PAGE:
Swine Flu Outbreak Prompts ‘Pig’ and ‘Nurse’ to Call for Vegan Foods
For Immediate Release:
26 February 2015
Jaipur – Because more than 13,000 people in India have contracted the swine flu virus, which has caused more than 800 deaths in the country, with the highest number of deaths in Rajasthan, two members of People for the Ethical Treatment of Animals (PETA) India wearing a pig and a nurse costume will share a powerful message – that diseases such as swine flu have origins on severely crowded animal farms, where illness spreads like wildfire:
When: Friday, 27 February, 12 pm
Where: Statue Circle, near Jaipur secretariat, Jaipur, Rajasthan
“Swine-origin influenza viruses, avian flu and other potentially deadly illnesses are the result of confining animals to cramped, filthy spaces for products such as meat and eggs”, says PETA India Campaign Strategist Nikunj Sharma. “The only way to combat the emergence and spread of diseases such as swine flu is to stop eating animals and animal-derived products.”
Popular health website WebMD explains that the H1N1 swine flu virus originally jumped to humans from pigs, in whom it had evolved. The US Centers for Disease Control and Prevention explain that H1N1 “has two genes from flu viruses that normally circulate in pigs in Europe and Asia and bird (avian) genes and human genes”.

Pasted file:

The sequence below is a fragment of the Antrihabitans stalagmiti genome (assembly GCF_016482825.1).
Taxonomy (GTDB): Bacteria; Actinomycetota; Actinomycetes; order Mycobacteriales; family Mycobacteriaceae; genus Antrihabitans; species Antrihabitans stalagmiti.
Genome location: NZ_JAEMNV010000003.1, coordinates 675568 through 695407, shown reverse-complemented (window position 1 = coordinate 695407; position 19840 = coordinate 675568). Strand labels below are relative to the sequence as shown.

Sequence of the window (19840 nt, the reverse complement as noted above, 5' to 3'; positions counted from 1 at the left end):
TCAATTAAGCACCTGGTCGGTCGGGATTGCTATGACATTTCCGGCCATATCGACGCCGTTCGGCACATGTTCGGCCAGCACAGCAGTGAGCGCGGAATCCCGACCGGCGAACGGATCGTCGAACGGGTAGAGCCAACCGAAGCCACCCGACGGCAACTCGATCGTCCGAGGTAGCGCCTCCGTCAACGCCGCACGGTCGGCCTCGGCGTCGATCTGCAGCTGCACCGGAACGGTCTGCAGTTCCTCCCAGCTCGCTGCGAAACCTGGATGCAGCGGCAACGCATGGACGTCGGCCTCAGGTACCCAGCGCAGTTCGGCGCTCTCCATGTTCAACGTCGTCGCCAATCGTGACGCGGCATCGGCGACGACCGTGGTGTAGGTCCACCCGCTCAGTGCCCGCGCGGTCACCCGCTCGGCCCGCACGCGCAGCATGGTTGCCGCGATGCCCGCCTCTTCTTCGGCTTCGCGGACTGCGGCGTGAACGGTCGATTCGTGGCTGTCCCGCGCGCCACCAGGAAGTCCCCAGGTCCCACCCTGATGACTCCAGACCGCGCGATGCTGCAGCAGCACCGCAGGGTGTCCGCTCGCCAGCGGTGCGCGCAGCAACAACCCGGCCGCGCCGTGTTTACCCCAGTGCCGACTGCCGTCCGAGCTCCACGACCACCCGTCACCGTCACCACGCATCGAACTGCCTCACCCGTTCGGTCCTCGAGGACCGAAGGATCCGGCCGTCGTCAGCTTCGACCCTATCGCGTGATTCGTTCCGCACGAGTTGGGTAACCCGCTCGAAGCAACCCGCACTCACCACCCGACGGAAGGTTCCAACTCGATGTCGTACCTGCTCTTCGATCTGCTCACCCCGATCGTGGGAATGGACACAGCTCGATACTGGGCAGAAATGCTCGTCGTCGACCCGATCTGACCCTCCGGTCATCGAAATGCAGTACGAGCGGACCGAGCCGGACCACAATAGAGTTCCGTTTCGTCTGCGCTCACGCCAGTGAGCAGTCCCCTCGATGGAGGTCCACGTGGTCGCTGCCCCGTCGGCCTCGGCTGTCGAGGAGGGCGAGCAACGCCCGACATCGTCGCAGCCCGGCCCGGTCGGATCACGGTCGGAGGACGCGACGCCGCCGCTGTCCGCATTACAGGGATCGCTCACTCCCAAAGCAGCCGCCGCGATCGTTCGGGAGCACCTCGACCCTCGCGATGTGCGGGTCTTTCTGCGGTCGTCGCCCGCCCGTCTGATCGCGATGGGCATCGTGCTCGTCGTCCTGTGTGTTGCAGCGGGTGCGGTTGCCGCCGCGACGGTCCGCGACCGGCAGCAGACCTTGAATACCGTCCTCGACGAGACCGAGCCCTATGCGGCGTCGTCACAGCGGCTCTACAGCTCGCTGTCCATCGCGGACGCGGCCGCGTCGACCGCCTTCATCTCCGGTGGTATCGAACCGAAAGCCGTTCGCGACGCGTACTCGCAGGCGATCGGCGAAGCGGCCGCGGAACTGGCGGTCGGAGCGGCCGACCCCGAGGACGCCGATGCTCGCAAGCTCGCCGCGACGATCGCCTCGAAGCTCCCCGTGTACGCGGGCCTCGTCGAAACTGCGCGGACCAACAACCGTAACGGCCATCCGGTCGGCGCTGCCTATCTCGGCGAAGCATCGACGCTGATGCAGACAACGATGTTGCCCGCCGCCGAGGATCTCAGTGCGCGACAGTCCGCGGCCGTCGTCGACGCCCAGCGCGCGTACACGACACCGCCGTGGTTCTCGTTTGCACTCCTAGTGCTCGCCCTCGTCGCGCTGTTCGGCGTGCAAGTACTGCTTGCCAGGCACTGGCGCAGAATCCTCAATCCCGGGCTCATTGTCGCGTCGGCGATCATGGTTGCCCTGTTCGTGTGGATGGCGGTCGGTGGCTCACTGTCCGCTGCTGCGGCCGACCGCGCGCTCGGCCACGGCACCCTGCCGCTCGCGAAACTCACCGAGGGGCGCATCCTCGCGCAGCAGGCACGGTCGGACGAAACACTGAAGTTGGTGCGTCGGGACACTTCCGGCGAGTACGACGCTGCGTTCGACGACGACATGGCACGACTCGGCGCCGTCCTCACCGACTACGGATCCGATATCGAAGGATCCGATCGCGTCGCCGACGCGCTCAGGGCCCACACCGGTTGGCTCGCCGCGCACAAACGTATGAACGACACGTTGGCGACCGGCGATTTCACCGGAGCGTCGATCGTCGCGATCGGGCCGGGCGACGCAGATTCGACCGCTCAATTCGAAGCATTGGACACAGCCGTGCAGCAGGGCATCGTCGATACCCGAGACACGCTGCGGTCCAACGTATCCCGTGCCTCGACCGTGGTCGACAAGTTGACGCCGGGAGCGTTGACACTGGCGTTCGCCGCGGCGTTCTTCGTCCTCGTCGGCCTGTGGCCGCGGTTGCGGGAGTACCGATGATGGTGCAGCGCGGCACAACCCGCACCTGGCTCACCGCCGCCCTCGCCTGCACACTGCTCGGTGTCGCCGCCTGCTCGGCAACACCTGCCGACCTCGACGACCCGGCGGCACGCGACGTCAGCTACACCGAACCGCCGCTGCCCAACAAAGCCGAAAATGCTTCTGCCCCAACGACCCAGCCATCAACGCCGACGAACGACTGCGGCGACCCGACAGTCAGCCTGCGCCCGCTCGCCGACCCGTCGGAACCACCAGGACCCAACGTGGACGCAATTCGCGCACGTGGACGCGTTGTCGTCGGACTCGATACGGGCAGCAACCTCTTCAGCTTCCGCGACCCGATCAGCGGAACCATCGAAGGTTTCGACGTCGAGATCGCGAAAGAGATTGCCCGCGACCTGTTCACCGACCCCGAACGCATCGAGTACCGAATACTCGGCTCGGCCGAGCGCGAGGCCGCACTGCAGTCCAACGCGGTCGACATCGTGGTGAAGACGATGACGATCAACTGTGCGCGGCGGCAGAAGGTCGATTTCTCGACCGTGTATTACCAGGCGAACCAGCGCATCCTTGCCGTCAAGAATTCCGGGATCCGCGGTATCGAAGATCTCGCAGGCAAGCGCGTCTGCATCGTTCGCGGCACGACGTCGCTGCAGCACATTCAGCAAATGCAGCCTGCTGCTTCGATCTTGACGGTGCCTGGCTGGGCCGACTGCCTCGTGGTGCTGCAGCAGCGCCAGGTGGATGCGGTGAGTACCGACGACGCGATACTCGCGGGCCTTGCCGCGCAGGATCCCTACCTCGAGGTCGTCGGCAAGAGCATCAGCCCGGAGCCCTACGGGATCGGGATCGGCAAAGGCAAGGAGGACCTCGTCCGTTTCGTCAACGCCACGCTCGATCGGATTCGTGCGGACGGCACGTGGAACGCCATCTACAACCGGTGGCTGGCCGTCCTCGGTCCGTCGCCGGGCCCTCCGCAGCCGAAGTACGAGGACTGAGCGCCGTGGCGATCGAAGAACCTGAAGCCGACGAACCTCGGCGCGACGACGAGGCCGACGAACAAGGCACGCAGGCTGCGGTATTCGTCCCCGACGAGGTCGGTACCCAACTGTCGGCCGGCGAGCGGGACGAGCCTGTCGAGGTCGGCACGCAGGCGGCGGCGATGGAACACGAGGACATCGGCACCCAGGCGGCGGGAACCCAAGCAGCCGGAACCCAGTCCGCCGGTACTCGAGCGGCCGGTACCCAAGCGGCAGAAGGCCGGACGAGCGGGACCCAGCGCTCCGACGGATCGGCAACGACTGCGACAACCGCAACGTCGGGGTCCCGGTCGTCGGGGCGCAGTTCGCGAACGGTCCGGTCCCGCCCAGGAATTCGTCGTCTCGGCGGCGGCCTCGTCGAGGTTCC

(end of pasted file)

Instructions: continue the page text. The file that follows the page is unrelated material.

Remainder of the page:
Most animals raised for food today are housed in extremely filthy, severely crowded conditions without access to fresh air, sunlight or space. They are denied the fulfilment of their most basic needs and are not permitted to express their most natural behaviour, as they are typically kept crammed in cages or stalls, in which they cannot even spread a single wing or turn around, or are crowded into sheds with thousands of others. Such conditions are breeding grounds for disease, and viruses can rapidly mutate into those which are highly pathogenic.
For more information or to view “Glass Walls” – the first-ever hard-hitting exposé of India’s meat, egg and dairy industries by PETA India, whose motto reads, in part, that “animals are not ours to eat” – please visit PETAIndia.com.